• The right thing to do is probably to write off possibly as much as the Alstom acquisition, sooner rather than later, and refocus the business in the areas where there remains more broad growth – i.e. in the smaller more efficient gas powered plants – possibly shrink to grow.
    • We suspect that this will be a very tough pill for Mr. Flannery to swallow and so it is more likely that it will not be a focus and the business will continue to disappoint.
    • Net Income Return on Assets and on Sales are shown in Exhibit 1 – 2015 is deliberately omitted for return on assets as the business had the Alstom assets at year end but not the income
  • Other necessary moves in our view: remove GE Capital – with loan/finance books going back the P&Ls of the businesses they support; spin out of Energy and the sale or spin of healthcare.
    • All this with a major reset to real earning for 2017 and 2018
    • We think the stock has downside in any scenario except the one above coupled with complete honesty about real earnings – even with this the stock may still fall further.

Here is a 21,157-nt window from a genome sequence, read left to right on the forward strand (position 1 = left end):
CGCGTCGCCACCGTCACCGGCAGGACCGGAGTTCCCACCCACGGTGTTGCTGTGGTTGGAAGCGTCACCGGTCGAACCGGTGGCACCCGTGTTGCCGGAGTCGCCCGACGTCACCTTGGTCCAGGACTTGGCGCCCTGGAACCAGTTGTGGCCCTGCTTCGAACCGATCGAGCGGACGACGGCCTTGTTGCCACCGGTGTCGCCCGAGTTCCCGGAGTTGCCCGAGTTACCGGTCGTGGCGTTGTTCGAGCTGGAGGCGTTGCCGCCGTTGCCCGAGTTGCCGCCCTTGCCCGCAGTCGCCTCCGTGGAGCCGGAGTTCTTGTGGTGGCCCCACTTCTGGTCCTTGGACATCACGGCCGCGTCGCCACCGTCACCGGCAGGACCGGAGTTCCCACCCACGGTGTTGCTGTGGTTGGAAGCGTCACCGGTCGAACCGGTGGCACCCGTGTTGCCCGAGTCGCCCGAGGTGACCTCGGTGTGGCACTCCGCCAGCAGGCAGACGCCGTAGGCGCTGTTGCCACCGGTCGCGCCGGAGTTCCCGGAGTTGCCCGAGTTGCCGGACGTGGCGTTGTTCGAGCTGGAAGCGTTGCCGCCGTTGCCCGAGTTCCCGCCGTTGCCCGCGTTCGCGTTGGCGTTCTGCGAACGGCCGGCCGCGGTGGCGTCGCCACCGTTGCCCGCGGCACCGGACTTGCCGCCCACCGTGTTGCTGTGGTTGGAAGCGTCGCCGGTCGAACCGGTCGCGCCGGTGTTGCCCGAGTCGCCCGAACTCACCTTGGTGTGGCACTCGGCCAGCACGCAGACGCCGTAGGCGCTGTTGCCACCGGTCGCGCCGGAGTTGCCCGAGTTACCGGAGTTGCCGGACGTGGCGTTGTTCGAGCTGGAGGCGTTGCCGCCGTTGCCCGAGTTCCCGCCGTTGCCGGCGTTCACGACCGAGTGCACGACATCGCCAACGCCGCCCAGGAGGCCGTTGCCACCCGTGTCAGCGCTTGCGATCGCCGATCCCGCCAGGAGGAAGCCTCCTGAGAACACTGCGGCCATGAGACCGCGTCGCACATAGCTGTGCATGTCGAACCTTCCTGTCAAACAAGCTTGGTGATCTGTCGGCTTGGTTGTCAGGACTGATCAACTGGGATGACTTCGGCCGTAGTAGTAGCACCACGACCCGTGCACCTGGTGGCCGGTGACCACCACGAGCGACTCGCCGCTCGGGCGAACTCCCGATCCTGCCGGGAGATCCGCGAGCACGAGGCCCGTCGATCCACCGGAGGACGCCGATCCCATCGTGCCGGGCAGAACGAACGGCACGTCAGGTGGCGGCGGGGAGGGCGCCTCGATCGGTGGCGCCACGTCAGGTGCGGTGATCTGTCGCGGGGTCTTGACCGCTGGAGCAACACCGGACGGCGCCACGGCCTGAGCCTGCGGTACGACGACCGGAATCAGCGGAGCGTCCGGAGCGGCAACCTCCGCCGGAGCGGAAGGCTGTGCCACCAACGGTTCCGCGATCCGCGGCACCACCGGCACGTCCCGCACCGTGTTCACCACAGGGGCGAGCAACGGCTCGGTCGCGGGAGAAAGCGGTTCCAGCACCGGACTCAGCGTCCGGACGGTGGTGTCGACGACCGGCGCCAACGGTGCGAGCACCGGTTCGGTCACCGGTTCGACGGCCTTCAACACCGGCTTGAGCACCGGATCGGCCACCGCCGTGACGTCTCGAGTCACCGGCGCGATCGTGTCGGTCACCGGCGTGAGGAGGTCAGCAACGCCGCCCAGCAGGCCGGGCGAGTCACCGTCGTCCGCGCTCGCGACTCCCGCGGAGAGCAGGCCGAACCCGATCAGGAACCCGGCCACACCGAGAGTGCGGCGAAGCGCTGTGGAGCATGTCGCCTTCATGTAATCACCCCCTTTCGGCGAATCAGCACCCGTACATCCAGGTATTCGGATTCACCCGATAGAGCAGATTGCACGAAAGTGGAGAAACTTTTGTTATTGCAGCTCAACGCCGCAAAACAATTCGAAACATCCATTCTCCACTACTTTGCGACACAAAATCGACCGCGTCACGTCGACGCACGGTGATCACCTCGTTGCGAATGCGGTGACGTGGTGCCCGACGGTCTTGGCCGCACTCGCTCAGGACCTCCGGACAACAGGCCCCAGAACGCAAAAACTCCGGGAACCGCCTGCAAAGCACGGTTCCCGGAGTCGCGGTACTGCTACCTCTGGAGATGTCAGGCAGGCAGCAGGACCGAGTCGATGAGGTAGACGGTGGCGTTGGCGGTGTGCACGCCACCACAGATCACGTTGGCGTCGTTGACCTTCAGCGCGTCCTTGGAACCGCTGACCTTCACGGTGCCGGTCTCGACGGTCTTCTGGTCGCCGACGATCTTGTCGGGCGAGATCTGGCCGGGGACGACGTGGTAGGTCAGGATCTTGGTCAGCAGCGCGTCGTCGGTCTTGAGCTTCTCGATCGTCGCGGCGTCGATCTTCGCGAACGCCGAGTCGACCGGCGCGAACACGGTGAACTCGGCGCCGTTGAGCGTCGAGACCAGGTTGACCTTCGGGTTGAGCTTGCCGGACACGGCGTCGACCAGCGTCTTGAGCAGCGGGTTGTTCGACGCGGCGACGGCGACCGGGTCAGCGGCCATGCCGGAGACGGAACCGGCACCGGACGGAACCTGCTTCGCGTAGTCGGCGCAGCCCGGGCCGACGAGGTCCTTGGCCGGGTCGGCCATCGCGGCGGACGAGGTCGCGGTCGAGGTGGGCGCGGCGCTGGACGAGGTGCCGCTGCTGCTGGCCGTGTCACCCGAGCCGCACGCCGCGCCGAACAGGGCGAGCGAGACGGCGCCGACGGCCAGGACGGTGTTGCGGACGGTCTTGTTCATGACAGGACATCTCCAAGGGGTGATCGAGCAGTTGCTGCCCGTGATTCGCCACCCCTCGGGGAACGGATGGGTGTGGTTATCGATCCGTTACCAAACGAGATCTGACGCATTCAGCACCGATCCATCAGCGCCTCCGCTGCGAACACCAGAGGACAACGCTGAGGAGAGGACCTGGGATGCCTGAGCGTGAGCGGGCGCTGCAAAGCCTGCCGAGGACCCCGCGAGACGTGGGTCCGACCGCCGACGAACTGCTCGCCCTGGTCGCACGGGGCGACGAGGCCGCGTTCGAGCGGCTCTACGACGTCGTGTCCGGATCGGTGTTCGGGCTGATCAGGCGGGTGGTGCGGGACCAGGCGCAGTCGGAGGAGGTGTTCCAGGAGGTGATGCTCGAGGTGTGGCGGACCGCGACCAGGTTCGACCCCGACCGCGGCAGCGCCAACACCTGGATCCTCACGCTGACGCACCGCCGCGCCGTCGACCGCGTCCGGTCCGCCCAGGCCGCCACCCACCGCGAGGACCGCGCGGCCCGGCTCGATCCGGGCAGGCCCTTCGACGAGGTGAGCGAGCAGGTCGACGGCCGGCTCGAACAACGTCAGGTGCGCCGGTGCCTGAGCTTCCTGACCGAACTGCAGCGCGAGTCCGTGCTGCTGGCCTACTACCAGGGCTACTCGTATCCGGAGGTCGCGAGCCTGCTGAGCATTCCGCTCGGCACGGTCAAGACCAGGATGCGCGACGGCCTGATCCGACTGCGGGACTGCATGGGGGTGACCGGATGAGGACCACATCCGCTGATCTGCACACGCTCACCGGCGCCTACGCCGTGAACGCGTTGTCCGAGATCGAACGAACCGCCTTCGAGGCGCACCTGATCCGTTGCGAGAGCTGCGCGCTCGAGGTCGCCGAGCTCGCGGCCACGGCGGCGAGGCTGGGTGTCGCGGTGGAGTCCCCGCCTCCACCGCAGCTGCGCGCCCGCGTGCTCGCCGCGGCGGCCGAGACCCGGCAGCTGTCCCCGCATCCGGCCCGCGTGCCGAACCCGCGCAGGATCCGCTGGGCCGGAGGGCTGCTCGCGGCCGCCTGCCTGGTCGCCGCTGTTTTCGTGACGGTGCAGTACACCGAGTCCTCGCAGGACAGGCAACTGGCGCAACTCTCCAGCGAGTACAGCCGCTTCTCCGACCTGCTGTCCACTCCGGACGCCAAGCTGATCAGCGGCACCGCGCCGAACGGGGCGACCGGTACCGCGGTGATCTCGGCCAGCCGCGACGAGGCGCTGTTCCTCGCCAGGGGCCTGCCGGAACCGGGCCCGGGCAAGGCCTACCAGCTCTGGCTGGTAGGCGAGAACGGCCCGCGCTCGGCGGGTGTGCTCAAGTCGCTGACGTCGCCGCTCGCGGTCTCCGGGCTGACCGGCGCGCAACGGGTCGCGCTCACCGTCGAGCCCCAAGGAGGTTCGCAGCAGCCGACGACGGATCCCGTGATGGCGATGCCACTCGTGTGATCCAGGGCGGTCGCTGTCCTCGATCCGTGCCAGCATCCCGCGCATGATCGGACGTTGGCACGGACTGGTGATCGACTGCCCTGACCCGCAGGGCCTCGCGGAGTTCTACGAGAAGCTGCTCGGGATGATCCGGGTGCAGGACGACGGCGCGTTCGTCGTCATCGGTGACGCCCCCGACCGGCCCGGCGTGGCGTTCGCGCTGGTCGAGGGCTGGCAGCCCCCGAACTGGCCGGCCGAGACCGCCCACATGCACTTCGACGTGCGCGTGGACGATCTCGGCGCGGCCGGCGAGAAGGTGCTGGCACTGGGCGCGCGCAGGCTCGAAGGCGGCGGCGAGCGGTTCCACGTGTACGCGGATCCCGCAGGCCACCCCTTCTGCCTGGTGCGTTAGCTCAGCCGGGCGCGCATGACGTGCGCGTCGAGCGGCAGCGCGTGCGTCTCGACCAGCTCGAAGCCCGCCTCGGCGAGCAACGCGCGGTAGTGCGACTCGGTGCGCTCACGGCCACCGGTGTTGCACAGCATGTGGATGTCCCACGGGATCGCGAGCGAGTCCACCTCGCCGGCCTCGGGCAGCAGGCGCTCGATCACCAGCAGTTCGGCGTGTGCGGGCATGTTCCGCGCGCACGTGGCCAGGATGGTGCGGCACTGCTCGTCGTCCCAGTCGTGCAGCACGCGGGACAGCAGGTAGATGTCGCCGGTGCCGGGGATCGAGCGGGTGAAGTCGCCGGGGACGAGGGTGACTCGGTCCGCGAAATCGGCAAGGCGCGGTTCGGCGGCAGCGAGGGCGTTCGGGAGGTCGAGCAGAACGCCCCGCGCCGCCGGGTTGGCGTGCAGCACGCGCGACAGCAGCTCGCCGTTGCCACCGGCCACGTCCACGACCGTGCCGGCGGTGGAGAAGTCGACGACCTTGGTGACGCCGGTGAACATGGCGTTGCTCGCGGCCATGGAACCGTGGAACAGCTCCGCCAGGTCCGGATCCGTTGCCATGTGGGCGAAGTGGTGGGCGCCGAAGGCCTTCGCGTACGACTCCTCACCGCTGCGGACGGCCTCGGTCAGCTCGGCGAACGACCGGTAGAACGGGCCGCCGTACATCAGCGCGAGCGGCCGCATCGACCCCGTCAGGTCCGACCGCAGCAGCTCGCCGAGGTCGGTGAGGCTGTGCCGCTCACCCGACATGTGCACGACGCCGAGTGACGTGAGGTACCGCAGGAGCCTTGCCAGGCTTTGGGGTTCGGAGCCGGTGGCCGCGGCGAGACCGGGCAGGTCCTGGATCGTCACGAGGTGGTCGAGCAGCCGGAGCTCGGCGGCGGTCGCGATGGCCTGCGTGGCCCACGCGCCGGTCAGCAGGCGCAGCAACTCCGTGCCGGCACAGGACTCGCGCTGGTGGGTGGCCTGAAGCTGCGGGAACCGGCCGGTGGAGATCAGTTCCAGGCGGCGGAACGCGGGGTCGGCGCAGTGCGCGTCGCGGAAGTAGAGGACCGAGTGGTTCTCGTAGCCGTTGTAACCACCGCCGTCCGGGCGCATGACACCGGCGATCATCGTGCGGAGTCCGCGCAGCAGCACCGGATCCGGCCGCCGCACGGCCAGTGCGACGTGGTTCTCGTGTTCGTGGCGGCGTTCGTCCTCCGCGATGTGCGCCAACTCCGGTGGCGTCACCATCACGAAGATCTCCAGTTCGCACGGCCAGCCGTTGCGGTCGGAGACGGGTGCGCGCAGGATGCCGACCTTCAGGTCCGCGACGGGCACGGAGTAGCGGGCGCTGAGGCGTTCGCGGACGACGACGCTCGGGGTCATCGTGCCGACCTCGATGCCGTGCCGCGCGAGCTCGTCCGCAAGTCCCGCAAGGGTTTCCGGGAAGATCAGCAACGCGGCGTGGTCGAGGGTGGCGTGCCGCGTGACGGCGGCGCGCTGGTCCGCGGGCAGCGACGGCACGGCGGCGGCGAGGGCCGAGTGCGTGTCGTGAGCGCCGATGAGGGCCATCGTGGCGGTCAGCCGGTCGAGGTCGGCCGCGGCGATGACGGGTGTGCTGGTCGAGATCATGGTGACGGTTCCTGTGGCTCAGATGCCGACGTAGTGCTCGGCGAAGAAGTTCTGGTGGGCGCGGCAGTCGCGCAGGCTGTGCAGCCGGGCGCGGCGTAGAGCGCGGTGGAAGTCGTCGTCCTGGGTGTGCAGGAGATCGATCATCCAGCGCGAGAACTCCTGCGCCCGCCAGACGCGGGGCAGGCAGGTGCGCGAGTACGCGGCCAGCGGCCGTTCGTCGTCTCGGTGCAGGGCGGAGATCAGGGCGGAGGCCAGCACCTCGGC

Exhibit 1

Source: Capital IQ and SSR Analysis


In short, the more time we spend on GE the more negative we become and the less likely we think the new CEO is to set off the appropriately sized grenade in the middle of the company when he reports back to investors in November. The list of things that need to be done is long, and given the likelihood that any earnings reset will be significant, everything on the list likely needs to be addressed to prevent another leg down in the stock.

  1. First, we think November is too long and have said this since his initial comments in August. What we have is a “data free” vacuum, and the result is that all, ourselves included, fill that vacuum with more analysis, more (probably circular) discussions with clients all of which pushes you in a more negative direction than positive.